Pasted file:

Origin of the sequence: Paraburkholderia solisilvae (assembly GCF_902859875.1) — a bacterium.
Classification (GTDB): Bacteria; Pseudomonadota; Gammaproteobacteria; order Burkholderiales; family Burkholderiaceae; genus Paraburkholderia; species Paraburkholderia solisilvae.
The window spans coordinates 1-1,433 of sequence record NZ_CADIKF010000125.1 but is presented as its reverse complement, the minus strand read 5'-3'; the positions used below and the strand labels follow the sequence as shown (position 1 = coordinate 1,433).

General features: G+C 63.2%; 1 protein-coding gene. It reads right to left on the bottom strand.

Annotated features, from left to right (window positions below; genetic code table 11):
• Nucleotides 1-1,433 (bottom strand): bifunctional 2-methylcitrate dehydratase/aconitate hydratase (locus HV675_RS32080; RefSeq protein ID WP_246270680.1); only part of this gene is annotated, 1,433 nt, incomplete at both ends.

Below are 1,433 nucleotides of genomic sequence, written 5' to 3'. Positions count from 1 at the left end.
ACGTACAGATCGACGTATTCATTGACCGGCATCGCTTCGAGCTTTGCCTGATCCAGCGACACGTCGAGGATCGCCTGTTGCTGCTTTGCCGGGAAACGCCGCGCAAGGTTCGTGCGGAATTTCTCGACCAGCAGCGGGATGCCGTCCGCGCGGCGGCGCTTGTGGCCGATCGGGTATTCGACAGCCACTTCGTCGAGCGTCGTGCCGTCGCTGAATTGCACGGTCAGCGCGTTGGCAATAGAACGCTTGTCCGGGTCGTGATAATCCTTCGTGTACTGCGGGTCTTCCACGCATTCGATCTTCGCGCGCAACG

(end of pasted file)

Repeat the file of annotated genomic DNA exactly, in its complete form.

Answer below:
Origin of the sequence: Paraburkholderia solisilvae (assembly GCF_902859875.1) — a bacterium.
Classification (GTDB): Bacteria; Pseudomonadota; Gammaproteobacteria; order Burkholderiales; family Burkholderiaceae; genus Paraburkholderia; species Paraburkholderia solisilvae.
The window spans coordinates 1-1,433 of sequence record NZ_CADIKF010000125.1 but is presented as its reverse complement, the minus strand read 5'-3'; the positions used below and the strand labels follow the sequence as shown (position 1 = coordinate 1,433).

General features: G+C 63.2%; 1 protein-coding gene. It reads right to left on the bottom strand.

Annotated features, from left to right (window positions below; genetic code table 11):
• Nucleotides 1-1,433 (bottom strand): bifunctional 2-methylcitrate dehydratase/aconitate hydratase (locus HV675_RS32080; RefSeq protein ID WP_246270680.1); only part of this gene is annotated, 1,433 nt, incomplete at both ends.

Below are 1,433 nucleotides of genomic sequence, written 5' to 3'. Positions count from 1 at the left end.
ACGTACAGATCGACGTATTCATTGACCGGCATCGCTTCGAGCTTTGCCTGATCCAGCGACACGTCGAGGATCGCCTGTTGCTGCTTTGCCGGGAAACGCCGCGCAAGGTTCGTGCGGAATTTCTCGACCAGCAGCGGGATGCCGTCCGCGCGGCGGCGCTTGTGGCCGATCGGGTATTCGACAGCCACTTCGTCGAGCGTCGTGCCGTCGCTGAATTGCACGGTCAGCGCGTTGGCAATAGAACGCTTGTCCGGGTCGTGATAATCCTTCGTGTACTGCGGGTCTTCCACGCATTCGATCTTCGCGCGCAACG